Hamas-Israel Cyber War Escalates: What We Know So Far

Just days ago, Hamas militants launched an unprecedented attack on Israel, plunging Palestine and Israel into horrific conflict.

So far, an estimated 2,200 rockets have been fired toward Israel by Hamas militants since October 7, with the total death toll totaling over 1,500

With the conflict between the two countries escalating, cyberthreat actors and hacktivists have been engaging in offensive operations on both sides. Reportedly, around 15 known cybercriminal and hacktivist groups have participated in cyber attacks.

Some of the most notable groups among them are Anonymous Sudan and Killnet, allegedly Russian-state-sponsored groups, which have each publicly claimed they will target Israeli government systems.  

Key Takeaways

  • Approximately 15 cybercriminal and hacktivist groups have engaged in offensive cyber operations on both sides of the conflict.
  • Notable groups include Anonymous Sudan and Killnet, which have publicly declared their intent to target Israeli government systems.
  • Pro-Hamas threat actors have targeted Israeli government sites and engaged in DDoS attacks, while pro-Israel groups like the Indian Cyber Force have launched cyberattacks on Palestinian targets.
  • The conflict’s cyber aspect poses risks of misinformation spread, and experts warn that it could escalate into a cyber war, with potential synchronization between cyber and on-ground military operations.

A Look at the Offensive Operations of Pro-Hamas Threat Actors

At this stage in the war between the two countries, there has been a substantial amount of activity leveraged against Israel by Pro-Hamas and Pro-Palestine threat actors. 

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Perhaps the most vocal has been Killnet, which issued a statement on its Telegram alleging that the Israeli government “supported the terrorist regime of Ukraine”  and had “betrayed” Russia before warning that Israeli government systems would be targets.

However, one of the biggest attacks so far has been the sustained DDoS attacks against The Jerusalem Post’s website. Although the publication hasn’t confirmed who was behind the attack, Anonymous Sudan has claimed responsibility for the campaign. 

Another active group, known as the Ghost of Palestine, has allegedly targeted over 20 government sites, including the Ministry of Foreign Affairs. FalconFeeds, which has been monitoring the group, has been questioning whether the group has been receiving support from external allies to enable these operations.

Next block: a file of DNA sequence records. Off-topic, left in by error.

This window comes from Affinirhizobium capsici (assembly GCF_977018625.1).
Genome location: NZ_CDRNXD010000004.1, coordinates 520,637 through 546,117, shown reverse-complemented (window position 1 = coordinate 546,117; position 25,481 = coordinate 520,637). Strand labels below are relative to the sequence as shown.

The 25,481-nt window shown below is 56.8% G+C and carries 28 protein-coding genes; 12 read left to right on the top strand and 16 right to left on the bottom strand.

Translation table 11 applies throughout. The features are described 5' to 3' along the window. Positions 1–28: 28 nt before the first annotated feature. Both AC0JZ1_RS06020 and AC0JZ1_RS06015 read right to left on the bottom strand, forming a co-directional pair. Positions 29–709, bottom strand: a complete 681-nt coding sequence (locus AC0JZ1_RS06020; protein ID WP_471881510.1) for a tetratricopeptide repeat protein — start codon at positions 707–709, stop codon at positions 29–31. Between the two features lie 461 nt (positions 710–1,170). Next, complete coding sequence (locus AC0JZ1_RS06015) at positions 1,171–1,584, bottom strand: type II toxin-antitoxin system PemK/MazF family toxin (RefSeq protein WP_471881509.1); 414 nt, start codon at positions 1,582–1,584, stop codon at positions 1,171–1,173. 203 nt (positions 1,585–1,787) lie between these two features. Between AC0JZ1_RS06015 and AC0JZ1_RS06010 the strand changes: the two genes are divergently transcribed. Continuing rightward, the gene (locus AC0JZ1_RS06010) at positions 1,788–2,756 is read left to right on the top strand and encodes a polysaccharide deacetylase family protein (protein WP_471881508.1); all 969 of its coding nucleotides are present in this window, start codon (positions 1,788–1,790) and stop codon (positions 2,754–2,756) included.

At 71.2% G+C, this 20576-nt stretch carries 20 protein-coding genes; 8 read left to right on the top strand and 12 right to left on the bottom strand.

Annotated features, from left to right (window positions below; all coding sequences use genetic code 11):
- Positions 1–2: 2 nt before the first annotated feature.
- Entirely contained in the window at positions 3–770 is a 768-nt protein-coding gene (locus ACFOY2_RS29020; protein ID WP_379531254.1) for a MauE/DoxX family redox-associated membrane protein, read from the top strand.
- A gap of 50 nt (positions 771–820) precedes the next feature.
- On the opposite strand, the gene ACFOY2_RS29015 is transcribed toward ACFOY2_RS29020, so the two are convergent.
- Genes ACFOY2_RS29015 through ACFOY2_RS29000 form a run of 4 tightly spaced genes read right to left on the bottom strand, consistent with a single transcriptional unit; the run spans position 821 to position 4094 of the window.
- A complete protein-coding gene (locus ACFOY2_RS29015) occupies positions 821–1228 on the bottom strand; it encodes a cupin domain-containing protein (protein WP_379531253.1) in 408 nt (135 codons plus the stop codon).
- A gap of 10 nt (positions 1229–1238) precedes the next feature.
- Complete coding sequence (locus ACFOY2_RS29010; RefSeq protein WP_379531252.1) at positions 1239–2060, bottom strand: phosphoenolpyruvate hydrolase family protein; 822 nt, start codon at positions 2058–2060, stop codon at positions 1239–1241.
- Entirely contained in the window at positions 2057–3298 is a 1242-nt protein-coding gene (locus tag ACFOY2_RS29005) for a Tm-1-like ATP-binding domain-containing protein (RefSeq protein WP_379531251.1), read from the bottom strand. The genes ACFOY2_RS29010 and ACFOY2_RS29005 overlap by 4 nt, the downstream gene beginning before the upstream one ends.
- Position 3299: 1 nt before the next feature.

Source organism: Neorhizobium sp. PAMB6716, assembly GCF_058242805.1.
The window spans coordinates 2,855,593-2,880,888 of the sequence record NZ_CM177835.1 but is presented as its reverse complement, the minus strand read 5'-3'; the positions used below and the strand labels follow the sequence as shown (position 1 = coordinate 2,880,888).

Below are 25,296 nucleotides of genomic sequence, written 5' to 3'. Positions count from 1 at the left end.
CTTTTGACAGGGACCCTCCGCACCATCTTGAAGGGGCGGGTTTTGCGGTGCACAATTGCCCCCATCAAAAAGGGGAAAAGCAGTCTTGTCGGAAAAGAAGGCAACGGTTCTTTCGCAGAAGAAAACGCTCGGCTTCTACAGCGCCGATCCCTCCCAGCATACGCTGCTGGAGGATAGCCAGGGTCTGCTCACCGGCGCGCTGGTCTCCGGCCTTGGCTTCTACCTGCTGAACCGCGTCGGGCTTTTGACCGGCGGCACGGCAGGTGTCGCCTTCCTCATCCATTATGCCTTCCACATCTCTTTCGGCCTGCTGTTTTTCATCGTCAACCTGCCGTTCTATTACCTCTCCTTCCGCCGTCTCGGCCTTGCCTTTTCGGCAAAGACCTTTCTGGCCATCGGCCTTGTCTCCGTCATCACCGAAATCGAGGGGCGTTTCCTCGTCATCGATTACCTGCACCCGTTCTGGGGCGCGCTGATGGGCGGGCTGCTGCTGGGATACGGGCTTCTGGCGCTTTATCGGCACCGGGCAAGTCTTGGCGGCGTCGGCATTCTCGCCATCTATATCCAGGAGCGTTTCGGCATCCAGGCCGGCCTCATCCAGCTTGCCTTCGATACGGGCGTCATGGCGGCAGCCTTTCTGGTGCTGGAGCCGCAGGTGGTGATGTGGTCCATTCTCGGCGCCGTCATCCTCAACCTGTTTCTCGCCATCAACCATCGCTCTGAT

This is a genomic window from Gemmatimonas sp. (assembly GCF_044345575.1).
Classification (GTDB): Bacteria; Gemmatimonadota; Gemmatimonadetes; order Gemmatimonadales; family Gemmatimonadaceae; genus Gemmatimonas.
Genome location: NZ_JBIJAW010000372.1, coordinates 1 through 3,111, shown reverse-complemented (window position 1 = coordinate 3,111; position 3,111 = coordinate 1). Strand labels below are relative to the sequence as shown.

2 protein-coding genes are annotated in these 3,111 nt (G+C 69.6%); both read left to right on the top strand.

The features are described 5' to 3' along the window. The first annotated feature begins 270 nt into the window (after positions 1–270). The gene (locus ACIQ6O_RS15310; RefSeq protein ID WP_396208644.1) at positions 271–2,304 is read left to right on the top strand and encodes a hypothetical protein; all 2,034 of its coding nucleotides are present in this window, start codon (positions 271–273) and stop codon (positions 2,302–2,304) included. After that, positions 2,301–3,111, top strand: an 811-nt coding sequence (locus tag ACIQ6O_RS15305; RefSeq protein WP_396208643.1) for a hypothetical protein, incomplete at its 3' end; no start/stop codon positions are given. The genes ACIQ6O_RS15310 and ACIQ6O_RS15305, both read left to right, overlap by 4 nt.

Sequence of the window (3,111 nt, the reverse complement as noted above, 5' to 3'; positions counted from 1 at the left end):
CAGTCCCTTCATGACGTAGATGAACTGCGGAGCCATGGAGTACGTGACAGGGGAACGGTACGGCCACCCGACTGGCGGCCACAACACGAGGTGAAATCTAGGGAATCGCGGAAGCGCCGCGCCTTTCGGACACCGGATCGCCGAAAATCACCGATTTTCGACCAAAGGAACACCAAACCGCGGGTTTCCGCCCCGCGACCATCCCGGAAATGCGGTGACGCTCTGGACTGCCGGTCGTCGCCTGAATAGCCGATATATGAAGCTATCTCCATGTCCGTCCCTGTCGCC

More broadly, Senior threat researcher at Proofpoint, Joshua Miller, told Techopedia that the organization had found that the Palestine-aligned threat actor TA402, aka Molerats, has consistently targeted Ministries of Foreign Affairs for the Gulf States. 

The Other Side: Pro-Israel Cyber Operations

On the other side of the conflict, a number of threat actors have begun acting to support the Israeli state or, at the very least, taken a neutral or anti-Palestine stance. 

One of the most active groups so far has been the Indian Cyber Force, which first announced plans to launch cyberattacks on Palestine from October 8th onwards.

Since then, the group claims to have taken down a range of target sites, including the Ministry of Transportation, webmail government services, U Buy, and the Hamas official website

In addition, a group called ThreatSec has declared itself “neutral,” in this instance stating that it will target both Israeli and Palestinian targets. The group also claims to have compromised AlfaNext, the largest internet service provider (ISP) in Palestine. 

What a New Cyber War Means for The Wider World 

Although the Israel-Palestine conflict has seen a high degree of violence so far, the malicious cyber activity engaged in on both sides has largely been contained. 

Nation Security Agency senior cybersecurity advisor Rob Joyce explained yesterday at a security conference in Sea Island, Georgia:

“One of the big worries, of course: is there a cyber component at this point? I’d say not yet.” 

That being said, Joyce did acknowledge the U.S. had observed “small denial-of-service” attacks and warned that he expected “significant events” in the future.